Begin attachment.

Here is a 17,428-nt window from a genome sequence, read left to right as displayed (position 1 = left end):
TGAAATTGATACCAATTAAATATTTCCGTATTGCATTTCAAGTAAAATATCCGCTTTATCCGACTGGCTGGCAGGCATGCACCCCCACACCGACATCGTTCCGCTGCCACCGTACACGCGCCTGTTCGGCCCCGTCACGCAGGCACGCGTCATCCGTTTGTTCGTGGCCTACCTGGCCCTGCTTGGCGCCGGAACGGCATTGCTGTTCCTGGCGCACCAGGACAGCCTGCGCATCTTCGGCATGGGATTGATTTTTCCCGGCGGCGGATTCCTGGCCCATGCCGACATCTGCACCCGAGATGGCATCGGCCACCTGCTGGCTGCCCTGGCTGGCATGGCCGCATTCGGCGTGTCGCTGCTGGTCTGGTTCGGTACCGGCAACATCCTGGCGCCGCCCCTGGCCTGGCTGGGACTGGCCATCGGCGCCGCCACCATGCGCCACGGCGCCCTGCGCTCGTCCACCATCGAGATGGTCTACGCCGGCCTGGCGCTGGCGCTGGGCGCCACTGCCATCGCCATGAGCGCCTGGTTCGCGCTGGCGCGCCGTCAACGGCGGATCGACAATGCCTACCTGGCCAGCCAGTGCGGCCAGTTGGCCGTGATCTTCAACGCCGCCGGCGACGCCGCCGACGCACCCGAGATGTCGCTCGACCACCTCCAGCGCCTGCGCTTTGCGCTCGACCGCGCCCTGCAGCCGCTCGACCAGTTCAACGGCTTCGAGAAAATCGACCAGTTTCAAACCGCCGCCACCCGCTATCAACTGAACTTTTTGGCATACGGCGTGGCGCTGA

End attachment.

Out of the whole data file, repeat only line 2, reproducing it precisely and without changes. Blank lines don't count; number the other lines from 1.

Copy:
TGAAATTGATACCAATTAAATATTTCCGTATTGCATTTCAAGTAAAATATCCGCTTTATCCGACTGGCTGGCAGGCATGCACCCCCACACCGACATCGTTCCGCTGCCACCGTACACGCGCCTGTTCGGCCCCGTCACGCAGGCACGCGTCATCCGTTTGTTCGTGGCCTACCTGGCCCTGCTTGGCGCCGGAACGGCATTGCTGTTCCTGGCGCACCAGGACAGCCTGCGCATCTTCGGCATGGGATTGATTTTTCCCGGCGGCGGATTCCTGGCCCATGCCGACATCTGCACCCGAGATGGCATCGGCCACCTGCTGGCTGCCCTGGCTGGCATGGCCGCATTCGGCGTGTCGCTGCTGGTCTGGTTCGGTACCGGCAACATCCTGGCGCCGCCCCTGGCCTGGCTGGGACTGGCCATCGGCGCCGCCACCATGCGCCACGGCGCCCTGCGCTCGTCCACCATCGAGATGGTCTACGCCGGCCTGGCGCTGGCGCTGGGCGCCACTGCCATCGCCATGAGCGCCTGGTTCGCGCTGGCGCGCCGTCAACGGCGGATCGACAATGCCTACCTGGCCAGCCAGTGCGGCCAGTTGGCCGTGATCTTCAACGCCGCCGGCGACGCCGCCGACGCACCCGAGATGTCGCTCGACCACCTCCAGCGCCTGCGCTTTGCGCTCGACCGCGCCCTGCAGCCGCTCGACCAGTTCAACGGCTTCGAGAAAATCGACCAGTTTCAAACCGCCGCCACCCGCTATCAACTGAACTTTTTGGCATACGGCGTGGCGCTGA